# the only purpose of doing many iterations was to get a more accurate
# count of the time it took for each classifier
s = time.time()
for i in range(iterations):
# train the classifier on the training data / labels:
#, y_train)

print(f"{iterations} Iterations Training Time: {time.time() - s:.3f}")

scoreBch = 0

s = time.time()
for i in range(iterations):
# score the classifier on the testing data / labels:
scoreBch = model.score(X_test, y_test)

print(f"{iterations} Iterations Scoring Time: {time.time() - s:.3f}")

print ("High-Dimensionality Score: ", round((scoreBch*100), 3))

Train the Knn classifier

# Create a KNeighbors classifier
from sklearn.neighbors import KNeighborsClassifier

knn = KNeighborsClassifier(n_neighbors=5)

And get its benchmark:

benchmark(knn, X_train, X_test, y_train, y_test, 'KNeighbors')

KNeighbors Results
5000 Iterations Training Time: 1.889
5000 Iterations Scoring Time: 3.780
High-Dimensionality Score: 83.607
drawPlots(knn, X_train, X_test, y_train, y_test, 'KNeighbors')

Max 2D Score: 90.164


Train the SVM Classifier

# Create an SVM classifier
# Use a linear kernel, and set the C value to C (see initial parameters)
from sklearn.svm import SVC

svc = SVC(kernel='linear', C=C)

benchmark(svc, X_train, X_test, y_train, y_test, 'SVC')

SVC Results
5000 Iterations Training Time: 3.799 
5000 Iterations Scoring Time: 1.655 
High-Dimensionality Score: 86.885 

drawPlots(svc, X_train, X_test, y_train, y_test, 'SVC')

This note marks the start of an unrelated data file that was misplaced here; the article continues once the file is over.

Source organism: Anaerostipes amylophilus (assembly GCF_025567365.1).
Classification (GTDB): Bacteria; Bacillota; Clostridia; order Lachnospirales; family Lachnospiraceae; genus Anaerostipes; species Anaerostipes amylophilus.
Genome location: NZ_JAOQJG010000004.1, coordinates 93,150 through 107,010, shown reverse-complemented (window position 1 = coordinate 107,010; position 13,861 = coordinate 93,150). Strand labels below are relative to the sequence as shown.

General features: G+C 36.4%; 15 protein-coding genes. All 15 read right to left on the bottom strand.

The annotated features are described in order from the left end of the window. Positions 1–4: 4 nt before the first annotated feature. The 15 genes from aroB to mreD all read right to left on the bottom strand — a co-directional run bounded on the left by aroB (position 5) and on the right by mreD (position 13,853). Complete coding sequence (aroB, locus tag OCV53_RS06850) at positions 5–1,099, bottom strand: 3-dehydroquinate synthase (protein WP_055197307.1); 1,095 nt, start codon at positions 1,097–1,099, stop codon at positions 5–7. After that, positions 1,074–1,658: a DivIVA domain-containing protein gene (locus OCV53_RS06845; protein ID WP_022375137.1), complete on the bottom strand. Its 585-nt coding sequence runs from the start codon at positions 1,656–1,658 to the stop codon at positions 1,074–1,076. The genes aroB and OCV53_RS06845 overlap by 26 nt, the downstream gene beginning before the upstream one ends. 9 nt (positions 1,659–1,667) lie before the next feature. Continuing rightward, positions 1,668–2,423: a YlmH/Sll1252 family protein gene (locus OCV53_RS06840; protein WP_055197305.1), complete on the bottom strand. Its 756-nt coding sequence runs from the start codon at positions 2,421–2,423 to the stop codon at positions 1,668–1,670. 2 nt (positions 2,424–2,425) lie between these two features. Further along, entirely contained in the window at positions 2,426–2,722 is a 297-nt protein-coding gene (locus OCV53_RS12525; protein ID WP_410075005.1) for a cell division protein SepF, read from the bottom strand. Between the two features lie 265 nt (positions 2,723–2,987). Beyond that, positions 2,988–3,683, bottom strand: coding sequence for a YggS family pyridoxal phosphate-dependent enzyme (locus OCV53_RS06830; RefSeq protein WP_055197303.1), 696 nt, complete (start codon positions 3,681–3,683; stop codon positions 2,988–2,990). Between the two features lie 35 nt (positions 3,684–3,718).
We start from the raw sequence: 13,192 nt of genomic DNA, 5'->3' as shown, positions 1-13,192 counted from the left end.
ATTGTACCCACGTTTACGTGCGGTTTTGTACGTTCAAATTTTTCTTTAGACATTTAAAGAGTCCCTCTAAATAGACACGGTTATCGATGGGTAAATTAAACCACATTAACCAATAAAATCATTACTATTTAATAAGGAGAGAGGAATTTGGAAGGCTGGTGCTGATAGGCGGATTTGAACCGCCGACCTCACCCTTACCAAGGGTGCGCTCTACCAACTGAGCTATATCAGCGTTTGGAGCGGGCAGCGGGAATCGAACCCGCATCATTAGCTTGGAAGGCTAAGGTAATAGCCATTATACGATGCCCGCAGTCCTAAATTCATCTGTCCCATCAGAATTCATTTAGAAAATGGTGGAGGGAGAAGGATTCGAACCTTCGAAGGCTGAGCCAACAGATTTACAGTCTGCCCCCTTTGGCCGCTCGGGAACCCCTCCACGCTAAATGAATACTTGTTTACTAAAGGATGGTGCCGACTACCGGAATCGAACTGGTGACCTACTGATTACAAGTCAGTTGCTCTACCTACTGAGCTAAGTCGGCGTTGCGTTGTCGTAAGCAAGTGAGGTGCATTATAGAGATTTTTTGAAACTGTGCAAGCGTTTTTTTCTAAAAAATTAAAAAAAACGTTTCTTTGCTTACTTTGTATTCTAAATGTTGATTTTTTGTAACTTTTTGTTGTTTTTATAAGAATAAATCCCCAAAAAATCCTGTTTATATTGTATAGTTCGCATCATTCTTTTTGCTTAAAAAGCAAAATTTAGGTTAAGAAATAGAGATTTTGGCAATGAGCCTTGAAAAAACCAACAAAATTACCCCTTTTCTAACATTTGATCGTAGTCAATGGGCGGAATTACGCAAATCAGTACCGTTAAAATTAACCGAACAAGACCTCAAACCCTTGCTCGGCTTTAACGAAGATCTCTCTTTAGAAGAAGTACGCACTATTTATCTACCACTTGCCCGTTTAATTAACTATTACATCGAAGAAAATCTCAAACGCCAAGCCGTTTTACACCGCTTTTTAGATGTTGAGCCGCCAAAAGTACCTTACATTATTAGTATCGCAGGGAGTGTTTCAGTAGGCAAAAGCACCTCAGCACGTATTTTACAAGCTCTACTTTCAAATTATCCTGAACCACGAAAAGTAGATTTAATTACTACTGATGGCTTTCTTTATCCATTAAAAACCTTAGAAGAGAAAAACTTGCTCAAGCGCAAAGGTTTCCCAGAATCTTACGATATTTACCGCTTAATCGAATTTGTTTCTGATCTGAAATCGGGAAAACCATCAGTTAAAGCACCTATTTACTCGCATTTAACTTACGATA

Max 2D Score: 93.443


SVC in high dimensions, even with a provided kernel, still attempts to find the best linearly separable plane to split your classes.
If you have ‘dirty’ features thrown into the mix, it’s entirely possible they will end up hurting your overall SVC performance, as opposed to just having a few really good features.

KNN trained faster but predicted slower than SVC.
SVC had the best score.

When to use SVM or Logistic Regression

In practical classification tasks, linear logistic regression and linear SVMs often yield very similar results.

Given n = number of features and m= number of training examples:

  • If n is large (relative to m, e.g. n=10K and m = 10..1K):
    Use logistic regression, or SVM without a kernel (“linear kernel”)
  • If n is small and m is intermediate (e.g. n = 1..1K and m = 10..10K):
    Use SVM with Gaussian kernel
  • If n is small and m is large:
    Create/add more features, then use logistic regression or SVM without a kernel

P.S. Neural network likely to work well for most of these settings but may be slower to train.

When classes are (nearly) separable, SVM does better than LR.
When not, LR (with ridge penalty) and SVM very similar.

Logistic regression tries to maximise the conditional likelihoods of the training data, which makes it more prone to outliers than SVMs.
On the other hand, logistic regression has the advantage that it is a simpler model that can be implemented more easily. Furthermore, logistic regression models can be easily updated, which is attractive when working with streaming data.

The advantages of support vector machines are:

  • Effective in high dimensional spaces.
  • Still effective in cases where number of dimensions is greater than the number of samples.
  • Uses a subset of training points in the decision function (called support vectors), so it is also memory efficient.

If you wish to estimate probabilities, LR is the choice.
SVMs do not directly provide probability estimates

For nonlinear boundaries, kernel SVMs are popular. You can use kernels with LR as well but computations are more expensive.
Note: this post is part of a series about Machine Learning with Python.